I shared my chocolate painting experience a few weeks ago with Stephanie's readers on Somewhat Simple. I wanted to document these details with my readers too! I hope a few tips will help you!
Chocolate painting was a classic activity around my house growing up. My mom taught us how to make chocolate pops before cake pops were around! Chocolate suckers are such an EASY treat to make and it is a really kid friendly activity to do, just for fun! I made these little baby booties for the nurses at the hospital after I had my last baby. (I had to stay a while due to complications). I put them all together in a blue painted pot and they made a fun bouquet. These things are way faster than cookies or cake pops if you're in need of a quick gift.
I've collected several chocolate molds, but even when I don't have exactly what I need, chances are that they make it. If you don't have a specialty cake and candy store near you, they sell them at Michael's, Hobby Lobby, JoAnns, etc. But online you will find countless different versions. They usually cost about 2 or 3 dollars each.
You may notice that some are clear and some are white. The difference is that the clear ones are made for chocolate and the white ones are made for hard candy making AND chocolates. (They have a higher tolerance for the high temps involved in candy making). But both kinds, can be used for molding chocolate.
You can use any kind of chocolate you'd like. If you are using high quality chocolate, it is a good idea to temper your chocolate. The wilton candy melts seem to be widely available and conveniently come in many colors!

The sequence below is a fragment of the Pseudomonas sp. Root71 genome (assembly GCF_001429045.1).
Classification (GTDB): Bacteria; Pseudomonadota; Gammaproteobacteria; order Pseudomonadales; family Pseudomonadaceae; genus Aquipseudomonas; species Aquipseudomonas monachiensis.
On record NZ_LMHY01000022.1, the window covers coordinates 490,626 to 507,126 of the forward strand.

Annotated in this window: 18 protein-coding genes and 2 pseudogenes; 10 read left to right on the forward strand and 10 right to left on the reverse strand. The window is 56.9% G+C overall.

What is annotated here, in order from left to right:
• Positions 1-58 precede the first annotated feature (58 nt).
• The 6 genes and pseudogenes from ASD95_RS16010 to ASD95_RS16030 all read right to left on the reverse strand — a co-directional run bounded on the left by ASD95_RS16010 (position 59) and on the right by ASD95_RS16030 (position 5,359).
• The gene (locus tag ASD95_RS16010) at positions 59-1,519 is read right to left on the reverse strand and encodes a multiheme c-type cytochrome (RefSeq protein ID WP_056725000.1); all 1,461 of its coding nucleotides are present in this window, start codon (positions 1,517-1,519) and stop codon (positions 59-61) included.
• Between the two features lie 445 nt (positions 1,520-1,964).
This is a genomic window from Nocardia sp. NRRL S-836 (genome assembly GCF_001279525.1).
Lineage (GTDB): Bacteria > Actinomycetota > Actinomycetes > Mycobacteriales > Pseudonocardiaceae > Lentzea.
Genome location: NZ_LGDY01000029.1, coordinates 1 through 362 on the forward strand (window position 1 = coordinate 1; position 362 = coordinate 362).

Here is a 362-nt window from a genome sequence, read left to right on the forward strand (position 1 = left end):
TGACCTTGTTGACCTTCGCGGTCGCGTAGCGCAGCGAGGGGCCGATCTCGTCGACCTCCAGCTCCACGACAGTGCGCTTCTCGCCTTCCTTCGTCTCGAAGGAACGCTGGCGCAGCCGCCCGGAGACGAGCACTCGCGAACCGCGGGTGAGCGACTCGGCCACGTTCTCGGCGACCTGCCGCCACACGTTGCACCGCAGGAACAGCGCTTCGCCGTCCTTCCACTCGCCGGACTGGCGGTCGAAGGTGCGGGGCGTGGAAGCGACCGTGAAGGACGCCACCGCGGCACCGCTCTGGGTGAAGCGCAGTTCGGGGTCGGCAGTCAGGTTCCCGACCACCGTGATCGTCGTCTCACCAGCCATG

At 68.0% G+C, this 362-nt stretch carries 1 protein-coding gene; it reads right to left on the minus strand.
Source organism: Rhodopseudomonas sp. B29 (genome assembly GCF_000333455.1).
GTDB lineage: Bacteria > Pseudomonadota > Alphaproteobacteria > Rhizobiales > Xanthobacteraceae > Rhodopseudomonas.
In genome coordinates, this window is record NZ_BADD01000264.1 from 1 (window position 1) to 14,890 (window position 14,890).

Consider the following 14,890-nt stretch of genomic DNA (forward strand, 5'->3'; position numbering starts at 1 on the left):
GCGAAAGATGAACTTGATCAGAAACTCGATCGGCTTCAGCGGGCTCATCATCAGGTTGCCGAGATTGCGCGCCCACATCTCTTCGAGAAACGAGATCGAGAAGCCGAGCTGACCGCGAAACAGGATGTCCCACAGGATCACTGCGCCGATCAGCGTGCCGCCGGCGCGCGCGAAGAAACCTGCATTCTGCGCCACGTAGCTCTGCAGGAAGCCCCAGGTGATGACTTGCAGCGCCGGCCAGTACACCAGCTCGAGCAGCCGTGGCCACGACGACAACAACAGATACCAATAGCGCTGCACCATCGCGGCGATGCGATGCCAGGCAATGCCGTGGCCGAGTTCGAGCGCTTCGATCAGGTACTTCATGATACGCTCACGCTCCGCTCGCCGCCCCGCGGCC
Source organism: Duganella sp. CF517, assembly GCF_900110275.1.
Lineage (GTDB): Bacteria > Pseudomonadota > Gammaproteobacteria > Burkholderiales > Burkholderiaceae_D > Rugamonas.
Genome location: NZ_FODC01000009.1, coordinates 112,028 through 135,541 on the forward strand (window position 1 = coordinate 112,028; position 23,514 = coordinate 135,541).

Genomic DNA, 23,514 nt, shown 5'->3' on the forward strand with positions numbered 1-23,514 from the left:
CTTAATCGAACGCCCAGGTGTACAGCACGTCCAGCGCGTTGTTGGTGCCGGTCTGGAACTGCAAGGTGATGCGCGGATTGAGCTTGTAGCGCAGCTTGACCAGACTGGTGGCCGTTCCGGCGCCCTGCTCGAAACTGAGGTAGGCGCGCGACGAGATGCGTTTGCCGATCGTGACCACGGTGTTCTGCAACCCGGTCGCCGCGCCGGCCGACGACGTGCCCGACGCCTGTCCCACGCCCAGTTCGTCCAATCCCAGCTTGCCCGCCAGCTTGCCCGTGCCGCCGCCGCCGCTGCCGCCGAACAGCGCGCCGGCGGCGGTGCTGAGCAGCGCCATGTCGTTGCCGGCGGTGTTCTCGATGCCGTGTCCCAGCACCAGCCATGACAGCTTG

If you want to buy white chocolate and color it yourself, you need to make sure you use an oil based color. Water based food colorings, like the ones I use for frosting will ruin the chocolate. I like to use Americolor oil candy color.
There are a few ways to melt your chocolate. You can melt it in a double broiler, or in the microwave but the trick is not to over-heat the chocolate or it will bloom. (Chocolate bloom is when it dries with a white-ish swirl or film on it. It is fine to eat, but doesn't look good). My best trick to prevent bloom when I'm using the microwave is to heat it by 30 second increments (usually 2 or 3) and then stir until it is liquid, then I add more chocolate to cool the temp back down and stir until it is liquid again. It is more scientific to use a thermometer, but with some experience, you can usually tell by looking at it.
I use this 1970's hot plate, the same one I used all growing up. This bad boy is going strong! It keeps an even warm temperature. Painting your molds can take a while, depending on detail and it's frustrating when the chocolate doesn't stay melted. When this one sees it's last day, I will be getting something like this hot plate!
When I'm doing multiple colors, I melt them easily in a cupcake pan!
When I'm just doing a little bit, I just set my bowls on the hot plate. If you don't have a hot plate, you can use a skillet to create a warm water bath and put bowls in that (being careful not to let any water get IN the bowl- it will ruin the chocolate). The key is to find a way where you don't have to reheat your chocolate a lot while you take your time painting the molds.
You can "paint" your chocolates with a food-safe paintbrush, but I prefer a simple toothpick. You layer your molds starting with the bottom color and working up. Pop it in the freezer between any colors that are touching. These can be simple or very intricate, depending on the mold and how you choose to interpret it.
Another thing that is often helpful is to cut the molds up so that you can paint the detail on a couple while the others are freezing. It keeps you from having down time, waiting for them to freeze.
Here are some of the chocolate suckers my kids and I have made as Valentines.
I'm passing this tradition on to my kids because it's a keeper! There is a chocolate mold for every occasion and holiday and chocolate suckers make a perfect gift or favor for birthdays and showers! Grab a mold and a bag of chocolate next time you're out and give it a try!